Home > BulLIED

Author: Andie M. Long







They wondered why towns and cities were becoming lawless.

Well, just attempt to do things the right way. The way of the law.

Like I did.

Go on. Try it. Call the police, report the crime, give the evidence. Give them leads to follow.

All I heard was:

Can’t do that.

Can’t do that.

Can’t do that.

Victims live in fear and the perpetrators laugh.

Like the ones who invaded my life. Dressed like scrotes and chavs, they broke the rules, and laughed and clapped for their own damn selves, smug within their tiny little tribes, thinking they were the kings of the world.

But while the police did nothing, or rather the law prevented them from doing anything of any use, they taught me, indirectly. They were unaware of my processing every single thing they said.

But I did. Every crumb.


And now I would use it.

The victim shall be the victor.

The kings and queens shall lose their crowns.

Well, kind of. I fully intended to place a crown on Marcus Bull’s head.

One made of barbed wire. A modern-day crucifixion.

Wire my heart is wrapped in because I’ve lost any semblance of emotion after burying my only daughter.

Marcus Bull killed her.

Marcus Bull will pay.

They say hell hath no fury like a woman scorned.

Ha. Make that woman a mother and hell shall look like a pilot light against a mother’s inferno.

And a mother who no longer has her child? A woman with nothing to lose?

Satan would bow to her.



Part I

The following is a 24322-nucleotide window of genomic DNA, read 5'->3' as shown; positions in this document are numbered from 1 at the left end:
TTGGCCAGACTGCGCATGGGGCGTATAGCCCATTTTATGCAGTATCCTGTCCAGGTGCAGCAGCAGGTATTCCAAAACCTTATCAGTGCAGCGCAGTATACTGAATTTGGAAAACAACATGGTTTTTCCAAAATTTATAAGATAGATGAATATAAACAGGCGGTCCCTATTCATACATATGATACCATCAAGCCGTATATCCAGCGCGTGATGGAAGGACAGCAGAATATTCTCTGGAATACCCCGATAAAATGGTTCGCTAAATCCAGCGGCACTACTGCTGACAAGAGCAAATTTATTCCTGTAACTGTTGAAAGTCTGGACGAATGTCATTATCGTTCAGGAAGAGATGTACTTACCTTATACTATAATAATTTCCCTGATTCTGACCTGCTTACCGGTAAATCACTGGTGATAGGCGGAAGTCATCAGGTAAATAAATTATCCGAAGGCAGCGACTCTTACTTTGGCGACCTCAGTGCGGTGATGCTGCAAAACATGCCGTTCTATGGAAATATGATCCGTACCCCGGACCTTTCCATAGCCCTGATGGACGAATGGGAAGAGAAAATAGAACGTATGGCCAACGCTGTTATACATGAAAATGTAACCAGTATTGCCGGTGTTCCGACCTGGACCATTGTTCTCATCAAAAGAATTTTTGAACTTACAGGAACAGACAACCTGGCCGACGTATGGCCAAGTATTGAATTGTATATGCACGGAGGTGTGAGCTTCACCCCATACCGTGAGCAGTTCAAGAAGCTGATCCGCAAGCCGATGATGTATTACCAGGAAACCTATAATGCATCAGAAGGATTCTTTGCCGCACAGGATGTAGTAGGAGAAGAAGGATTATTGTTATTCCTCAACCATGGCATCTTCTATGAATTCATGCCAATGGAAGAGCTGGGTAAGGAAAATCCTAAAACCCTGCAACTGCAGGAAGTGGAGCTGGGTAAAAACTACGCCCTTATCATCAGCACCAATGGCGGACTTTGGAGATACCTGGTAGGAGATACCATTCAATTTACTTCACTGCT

Sometime between 3:30pm and 4pm, I’d hear it. Loud voices and even louder giggles. It would start in the distance, and I’d wonder if they belonged to my flesh and blood. The decibel level would rise as they came closer to the front door. A pause in conversation, a key in the lock. Then the door would slam open, hitting the shoe cupboard. I’d hear shoes being kicked off, their thud echoing on the laminate floor, and the chatter would start up again, although now it wouldn’t hold the secrets of teenage girls, not now they were within my proximity. The shoes would be abandoned in the middle of the floor, nowhere near the shoe cupboard. In fact, nine times out of ten at least one shoe would hit the wall or the skirting board, leaving a dirty smudge on the paintwork I’d later clean off with an anti-bacterial wipe. I’d put the shoes away and tidy up, telling myself that’s what mums were for. That really, you had to pick your battles; especially with teenagers whose moods would sour like milk past its sell-by date for no obvious reason.